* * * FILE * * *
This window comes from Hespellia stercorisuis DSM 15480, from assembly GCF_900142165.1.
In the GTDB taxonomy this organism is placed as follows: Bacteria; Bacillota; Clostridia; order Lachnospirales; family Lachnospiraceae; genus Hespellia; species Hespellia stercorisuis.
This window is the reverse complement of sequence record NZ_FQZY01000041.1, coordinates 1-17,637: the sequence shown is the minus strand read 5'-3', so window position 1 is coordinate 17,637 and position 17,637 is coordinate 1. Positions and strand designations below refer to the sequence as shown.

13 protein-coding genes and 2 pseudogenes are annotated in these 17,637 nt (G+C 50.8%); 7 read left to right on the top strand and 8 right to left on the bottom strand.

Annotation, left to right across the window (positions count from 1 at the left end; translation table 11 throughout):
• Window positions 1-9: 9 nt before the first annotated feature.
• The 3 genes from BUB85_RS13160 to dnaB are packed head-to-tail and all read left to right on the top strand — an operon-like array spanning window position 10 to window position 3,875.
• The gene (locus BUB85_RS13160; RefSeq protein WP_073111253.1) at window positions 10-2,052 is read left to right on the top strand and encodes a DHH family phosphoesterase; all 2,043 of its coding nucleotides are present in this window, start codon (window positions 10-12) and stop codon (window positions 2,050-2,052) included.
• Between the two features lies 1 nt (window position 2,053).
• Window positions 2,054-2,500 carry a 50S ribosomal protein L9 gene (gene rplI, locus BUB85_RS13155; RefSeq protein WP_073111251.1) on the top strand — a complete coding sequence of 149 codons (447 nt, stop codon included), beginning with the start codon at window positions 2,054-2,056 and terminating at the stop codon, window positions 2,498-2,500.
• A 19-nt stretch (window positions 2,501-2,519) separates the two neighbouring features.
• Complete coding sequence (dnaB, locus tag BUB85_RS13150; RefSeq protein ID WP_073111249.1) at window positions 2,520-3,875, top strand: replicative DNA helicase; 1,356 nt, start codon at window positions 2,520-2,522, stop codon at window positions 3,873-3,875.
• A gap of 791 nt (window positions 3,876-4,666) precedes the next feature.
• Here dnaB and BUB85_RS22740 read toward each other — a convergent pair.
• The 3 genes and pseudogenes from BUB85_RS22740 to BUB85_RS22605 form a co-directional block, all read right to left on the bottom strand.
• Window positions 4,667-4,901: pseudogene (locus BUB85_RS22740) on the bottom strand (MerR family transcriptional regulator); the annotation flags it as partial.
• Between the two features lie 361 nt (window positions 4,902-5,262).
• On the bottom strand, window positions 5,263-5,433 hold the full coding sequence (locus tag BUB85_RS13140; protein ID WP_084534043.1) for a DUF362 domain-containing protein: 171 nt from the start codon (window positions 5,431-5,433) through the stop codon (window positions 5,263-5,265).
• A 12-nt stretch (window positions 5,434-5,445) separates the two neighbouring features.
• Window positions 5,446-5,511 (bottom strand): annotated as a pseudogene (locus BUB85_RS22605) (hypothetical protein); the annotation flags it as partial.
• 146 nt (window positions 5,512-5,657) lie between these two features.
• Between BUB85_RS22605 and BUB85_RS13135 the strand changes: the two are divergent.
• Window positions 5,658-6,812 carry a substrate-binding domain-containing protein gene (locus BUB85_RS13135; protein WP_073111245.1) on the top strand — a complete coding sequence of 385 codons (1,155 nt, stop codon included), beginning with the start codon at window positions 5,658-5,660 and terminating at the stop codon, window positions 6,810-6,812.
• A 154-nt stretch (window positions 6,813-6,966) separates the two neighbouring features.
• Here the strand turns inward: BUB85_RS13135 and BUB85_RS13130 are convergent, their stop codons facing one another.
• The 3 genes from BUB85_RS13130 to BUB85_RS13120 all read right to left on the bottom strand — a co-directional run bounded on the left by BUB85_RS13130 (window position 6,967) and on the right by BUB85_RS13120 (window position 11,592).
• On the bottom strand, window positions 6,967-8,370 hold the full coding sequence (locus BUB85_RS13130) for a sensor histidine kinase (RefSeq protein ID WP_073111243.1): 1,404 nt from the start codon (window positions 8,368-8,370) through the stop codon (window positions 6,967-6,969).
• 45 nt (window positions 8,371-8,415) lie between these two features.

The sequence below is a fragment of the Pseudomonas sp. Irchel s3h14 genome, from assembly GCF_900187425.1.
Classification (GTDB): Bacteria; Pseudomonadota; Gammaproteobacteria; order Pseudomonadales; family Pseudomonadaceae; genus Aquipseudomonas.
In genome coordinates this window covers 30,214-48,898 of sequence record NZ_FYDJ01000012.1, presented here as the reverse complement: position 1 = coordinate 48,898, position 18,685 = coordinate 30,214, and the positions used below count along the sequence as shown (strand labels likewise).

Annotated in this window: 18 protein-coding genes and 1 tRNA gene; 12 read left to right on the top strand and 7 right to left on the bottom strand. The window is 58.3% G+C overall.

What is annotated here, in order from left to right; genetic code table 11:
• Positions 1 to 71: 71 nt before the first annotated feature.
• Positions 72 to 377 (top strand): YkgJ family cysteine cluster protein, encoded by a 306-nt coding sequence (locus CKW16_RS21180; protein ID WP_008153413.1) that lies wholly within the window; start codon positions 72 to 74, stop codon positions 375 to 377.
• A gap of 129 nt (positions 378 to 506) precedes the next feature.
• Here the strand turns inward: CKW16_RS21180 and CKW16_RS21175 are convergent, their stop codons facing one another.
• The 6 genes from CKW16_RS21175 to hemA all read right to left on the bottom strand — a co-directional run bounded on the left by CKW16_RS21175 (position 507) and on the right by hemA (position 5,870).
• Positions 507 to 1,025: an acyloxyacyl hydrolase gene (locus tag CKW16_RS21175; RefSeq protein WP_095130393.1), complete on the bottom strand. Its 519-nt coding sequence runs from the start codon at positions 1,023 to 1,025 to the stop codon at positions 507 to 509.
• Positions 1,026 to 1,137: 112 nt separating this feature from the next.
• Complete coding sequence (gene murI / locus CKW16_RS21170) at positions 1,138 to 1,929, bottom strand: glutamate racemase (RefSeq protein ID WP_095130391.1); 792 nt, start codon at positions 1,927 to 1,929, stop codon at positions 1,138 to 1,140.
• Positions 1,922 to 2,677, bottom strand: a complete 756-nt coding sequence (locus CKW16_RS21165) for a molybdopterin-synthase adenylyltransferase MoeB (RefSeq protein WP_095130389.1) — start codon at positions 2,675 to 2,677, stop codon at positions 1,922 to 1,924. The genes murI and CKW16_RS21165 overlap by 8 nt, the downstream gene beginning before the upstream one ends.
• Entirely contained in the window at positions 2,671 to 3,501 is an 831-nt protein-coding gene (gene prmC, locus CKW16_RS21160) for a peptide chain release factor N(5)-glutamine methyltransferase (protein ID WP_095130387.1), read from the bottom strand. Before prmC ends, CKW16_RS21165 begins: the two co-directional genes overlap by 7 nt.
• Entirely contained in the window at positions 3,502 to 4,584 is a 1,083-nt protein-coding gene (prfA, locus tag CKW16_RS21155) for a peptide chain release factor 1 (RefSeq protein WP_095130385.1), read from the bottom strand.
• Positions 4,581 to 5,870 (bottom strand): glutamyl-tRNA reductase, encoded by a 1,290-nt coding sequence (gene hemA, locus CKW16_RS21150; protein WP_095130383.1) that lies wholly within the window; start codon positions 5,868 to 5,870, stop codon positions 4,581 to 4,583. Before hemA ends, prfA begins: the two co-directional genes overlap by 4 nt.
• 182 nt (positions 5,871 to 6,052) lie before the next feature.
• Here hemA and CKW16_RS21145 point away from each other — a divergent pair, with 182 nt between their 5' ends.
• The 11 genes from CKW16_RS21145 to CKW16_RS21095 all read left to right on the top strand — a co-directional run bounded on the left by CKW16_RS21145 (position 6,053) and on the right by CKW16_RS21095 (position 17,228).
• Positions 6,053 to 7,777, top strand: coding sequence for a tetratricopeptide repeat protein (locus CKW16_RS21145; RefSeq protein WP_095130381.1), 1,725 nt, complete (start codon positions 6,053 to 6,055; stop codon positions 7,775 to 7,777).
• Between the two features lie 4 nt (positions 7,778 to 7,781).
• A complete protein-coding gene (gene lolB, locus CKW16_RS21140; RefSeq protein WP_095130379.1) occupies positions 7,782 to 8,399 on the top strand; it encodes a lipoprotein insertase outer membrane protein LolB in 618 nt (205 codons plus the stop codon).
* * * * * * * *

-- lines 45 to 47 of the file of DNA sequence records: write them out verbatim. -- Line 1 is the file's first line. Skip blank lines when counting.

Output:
• Positions 4,581 to 5,870 (bottom strand): glutamyl-tRNA reductase, encoded by a 1,290-nt coding sequence (gene hemA, locus CKW16_RS21150; protein WP_095130383.1) that lies wholly within the window; start codon positions 5,868 to 5,870, stop codon positions 4,581 to 4,583. Before hemA ends, prfA begins: the two co-directional genes overlap by 4 nt.
• 182 nt (positions 5,871 to 6,052) lie before the next feature.
• Here hemA and CKW16_RS21145 point away from each other — a divergent pair, with 182 nt between their 5' ends.